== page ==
Click to watch the 1 minute concept video on defibrillator capacitors and then the subsequent videos on the physics behind capacitance and inductance.
Please also refresh your knowledge of basic electrical symbols at the end of the page (also an FRCA competence).
Capacity is the efficiency of storing charge without raising voltage (much).
The most important component of a defibrillator is a capacitor that stores a large amount of energy in the form of electrical charge, then releases it over a short period of time. A capacitor consists of a pair of conductors (e.g. metal plates) separated by an insulator (called a dielectric). Conductors lose and gain electrons easily, and therefore allow current to flow; whereas insulators do not lose their electrons, and hardly allow any current to flow.
Capacity's SI is a FARAD.
One farad is 1 coulomb per volt. A coulomb is a unit of charge and is one ampere-second.
Capacitors can be used to store a lot of energy (start motors etc). Made of multiple materials.
It is really just two pieces of metal. Variable capacitors can tune circuits to change output and used for frequency-tuning.
Charge is the amount of electricity going through a circuit. Symbolized q, is a characteristic of a unit of matter that expresses the extent to which it has more or fewer electrons than protons.
Capacitance is charge over voltage - this is very misleading! Seems to imply if you put more charge, it's capacitance will increase. Capacitance however, is the only thing that cannot change in the equation. Might it be better to say that Charge is capacitance multiplied by voltage.
In electromagnetism and electronics, inductance is the property of an electrical conductor by which a change in current flowing through it induces an electromotive force in both the conductor itself and in any nearby conductors by mutual inductance. It is the change in current as time goes on.
Unit of Henry = Volt-seconds divided by amps.
Inductor is a solenoid for example. A current through a solenoid creates a magnetic field.
As the current gets bigger, the magnetic field gets bigger. The loop is creating and changing the field. This is called self-inductance. It doesn't want the current going through it when the current has gone through it... so it basically looks like a battery facing the opposite way to current. So, it will prevent current - a 'bad battery'. As more and more current begins to flow - eventually the circuit will ignore this bad battery.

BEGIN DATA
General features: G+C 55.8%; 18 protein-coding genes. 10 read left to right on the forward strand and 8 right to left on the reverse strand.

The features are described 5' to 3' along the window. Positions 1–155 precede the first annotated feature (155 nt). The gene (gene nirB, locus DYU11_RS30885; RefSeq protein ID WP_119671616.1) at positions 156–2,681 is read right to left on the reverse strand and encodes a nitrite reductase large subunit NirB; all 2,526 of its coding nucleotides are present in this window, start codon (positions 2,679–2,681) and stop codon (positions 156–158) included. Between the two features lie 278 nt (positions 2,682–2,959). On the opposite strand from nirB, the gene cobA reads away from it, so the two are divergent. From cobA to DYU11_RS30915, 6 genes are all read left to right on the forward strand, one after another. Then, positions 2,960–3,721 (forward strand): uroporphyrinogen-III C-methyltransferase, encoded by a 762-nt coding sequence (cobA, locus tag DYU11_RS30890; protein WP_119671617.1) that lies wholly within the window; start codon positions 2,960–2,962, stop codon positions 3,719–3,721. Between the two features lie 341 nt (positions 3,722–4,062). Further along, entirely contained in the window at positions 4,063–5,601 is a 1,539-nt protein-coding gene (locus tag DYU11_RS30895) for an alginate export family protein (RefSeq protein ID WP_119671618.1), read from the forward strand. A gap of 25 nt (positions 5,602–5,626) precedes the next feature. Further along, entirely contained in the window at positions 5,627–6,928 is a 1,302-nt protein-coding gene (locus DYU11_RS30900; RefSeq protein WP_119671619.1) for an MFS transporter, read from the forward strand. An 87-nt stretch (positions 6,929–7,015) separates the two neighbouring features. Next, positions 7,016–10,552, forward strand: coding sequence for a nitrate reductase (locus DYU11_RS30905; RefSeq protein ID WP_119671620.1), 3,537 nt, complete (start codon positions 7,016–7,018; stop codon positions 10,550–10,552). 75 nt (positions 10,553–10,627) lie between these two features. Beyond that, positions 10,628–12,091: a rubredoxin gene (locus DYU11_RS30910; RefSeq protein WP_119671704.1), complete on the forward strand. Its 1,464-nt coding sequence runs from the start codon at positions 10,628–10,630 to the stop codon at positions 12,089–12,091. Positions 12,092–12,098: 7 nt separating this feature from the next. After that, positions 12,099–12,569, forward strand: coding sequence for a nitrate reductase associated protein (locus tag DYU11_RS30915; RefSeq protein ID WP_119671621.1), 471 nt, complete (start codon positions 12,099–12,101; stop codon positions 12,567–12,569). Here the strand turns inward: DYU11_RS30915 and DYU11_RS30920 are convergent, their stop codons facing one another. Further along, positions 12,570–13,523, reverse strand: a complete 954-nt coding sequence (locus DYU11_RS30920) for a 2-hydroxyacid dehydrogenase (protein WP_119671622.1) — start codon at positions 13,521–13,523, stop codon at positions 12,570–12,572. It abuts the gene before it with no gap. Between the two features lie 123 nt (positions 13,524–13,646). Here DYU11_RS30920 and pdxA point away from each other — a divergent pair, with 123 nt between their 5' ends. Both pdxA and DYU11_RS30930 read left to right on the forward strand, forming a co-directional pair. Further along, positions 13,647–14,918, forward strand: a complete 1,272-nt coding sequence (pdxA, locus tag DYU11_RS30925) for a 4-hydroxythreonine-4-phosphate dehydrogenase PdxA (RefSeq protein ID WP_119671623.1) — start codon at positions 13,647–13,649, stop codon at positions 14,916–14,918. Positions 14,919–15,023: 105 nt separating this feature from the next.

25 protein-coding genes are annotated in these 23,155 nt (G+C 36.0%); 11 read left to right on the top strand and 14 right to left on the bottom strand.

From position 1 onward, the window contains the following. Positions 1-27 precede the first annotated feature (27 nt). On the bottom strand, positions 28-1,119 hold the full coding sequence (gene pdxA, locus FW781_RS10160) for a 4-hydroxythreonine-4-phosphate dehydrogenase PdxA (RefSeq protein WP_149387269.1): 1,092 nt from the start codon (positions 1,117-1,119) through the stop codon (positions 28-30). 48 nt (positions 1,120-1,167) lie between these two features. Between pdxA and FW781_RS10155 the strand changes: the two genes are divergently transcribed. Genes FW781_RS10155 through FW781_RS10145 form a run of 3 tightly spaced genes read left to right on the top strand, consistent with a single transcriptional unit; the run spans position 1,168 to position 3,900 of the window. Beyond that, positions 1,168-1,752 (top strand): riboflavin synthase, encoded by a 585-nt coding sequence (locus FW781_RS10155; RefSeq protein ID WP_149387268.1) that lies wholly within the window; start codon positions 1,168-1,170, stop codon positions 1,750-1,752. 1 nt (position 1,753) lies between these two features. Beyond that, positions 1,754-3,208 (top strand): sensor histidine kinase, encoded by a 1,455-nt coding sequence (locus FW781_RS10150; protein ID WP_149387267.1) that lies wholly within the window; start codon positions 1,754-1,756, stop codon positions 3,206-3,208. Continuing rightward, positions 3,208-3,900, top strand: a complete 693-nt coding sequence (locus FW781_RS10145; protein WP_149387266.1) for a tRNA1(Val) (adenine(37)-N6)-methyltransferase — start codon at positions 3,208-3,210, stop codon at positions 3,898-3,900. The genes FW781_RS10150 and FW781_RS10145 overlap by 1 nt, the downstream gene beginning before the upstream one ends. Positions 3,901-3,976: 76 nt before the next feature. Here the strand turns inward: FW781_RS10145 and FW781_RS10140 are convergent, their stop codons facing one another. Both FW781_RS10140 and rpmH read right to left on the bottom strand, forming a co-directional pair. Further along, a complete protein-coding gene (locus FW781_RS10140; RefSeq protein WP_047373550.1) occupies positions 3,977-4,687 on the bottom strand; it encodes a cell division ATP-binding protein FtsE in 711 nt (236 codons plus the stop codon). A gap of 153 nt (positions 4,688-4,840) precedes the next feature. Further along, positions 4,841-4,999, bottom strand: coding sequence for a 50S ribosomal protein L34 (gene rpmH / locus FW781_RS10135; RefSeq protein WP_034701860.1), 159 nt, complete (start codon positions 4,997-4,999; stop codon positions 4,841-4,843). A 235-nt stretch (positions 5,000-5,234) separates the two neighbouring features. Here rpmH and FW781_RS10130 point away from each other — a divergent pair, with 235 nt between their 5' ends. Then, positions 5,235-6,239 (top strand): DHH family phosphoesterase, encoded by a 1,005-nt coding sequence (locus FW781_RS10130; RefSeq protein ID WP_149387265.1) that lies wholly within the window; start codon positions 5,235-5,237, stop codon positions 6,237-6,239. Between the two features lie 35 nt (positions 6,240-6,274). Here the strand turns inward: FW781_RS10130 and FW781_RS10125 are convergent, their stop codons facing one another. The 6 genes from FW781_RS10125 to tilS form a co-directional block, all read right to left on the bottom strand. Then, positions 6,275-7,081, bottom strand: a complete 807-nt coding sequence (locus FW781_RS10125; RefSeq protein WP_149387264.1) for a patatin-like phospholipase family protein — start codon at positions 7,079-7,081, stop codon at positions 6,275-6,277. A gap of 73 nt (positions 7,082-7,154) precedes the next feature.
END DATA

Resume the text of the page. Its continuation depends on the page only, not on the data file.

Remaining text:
For successful defibrillation, the current delivered must be maintained for several milliseconds. However, the current and charge delivered by a discharging capacitor decay rapidly and exponentially. Inductors are therefore used to prolong the duration of current flow. They are coils of wire that produce a magnetic field when current flows through them. When current passes through an inductor, it generates a flow of electricity in the opposite direction which opposes current flow as predicted by Faraday’s law of electromagnetic induction. This opposition to current flow is called inductance (L) and is measured in henries (H). Inductors typically have values of microhenries (µH).
Step-up transformers are used to convert the mains voltage of 240 V AC to 5000 V AC. This is then converted to 5000 V DC by a rectifier. In practice, a variable voltage step-up transformer is used so that different amounts of charge may be selected by the clinician. The control switch is calibrated in energy delivered to the patient (J), because this determines the clinical effect. If a mains supply is unavailable, most defibrillators have internal rechargeable batteries. These supply DC, which is then converted to AC by means of an inverter, and then amplified to 5000 V DC by a step-up transformer and rectifier as above.
eg) If there were 250v going in, with 20 turns on the primary coil - there would need to be 200 turns on the secondary coil to get the voltage to 2500v.
Successful defibrillation depends on delivery of the electrical charge to the myocardium. Only part of the total current delivered (about 35 A) flows through the heart. The rest is dissipated through the resistance of the skin and the rest of the body. The impedance of skin and thoracic wall act as resistances in series, and the impedance of other intrathoracic structures act as resistances in parallel with the myocardium. The total impedance is about 50–150 ohms, however, repeated administration of shocks in quick succession reduces impedance.
AC/DC Power Supply
Home and office outlets are almost always AC. This is because generating and transporting AC across long distances is relatively easy. At high voltages (over 110kV), less energy is lost in electrical power transmission. Higher voltages mean lower currents, and lower currents mean less heat generated in the power line due to resistance. AC can be converted to and from high voltages easily using transformers.
AC is also capable of powering electric motors. Motors and generators are the exact same device, but motors convert electrical energy into mechanical energy (if the shaft on a motor is spun, a voltage is generated at the terminals!). This is useful for many large appliances like dishwashers, refrigerators, and so on, which run on AC.
DC is quicker delivery and obviously, DIRECTLY applied - like via a battery. There have been trials which have concluded DC is superior to AC in defibrillation settings, presumably due to the time it takes to deliver a precisely timed shock, that does not oscillate in the delivery of power.
Check out the CATEGORIES below to find what you're looking for.
YouTube videos are owned by their indicated authors - they are not my own.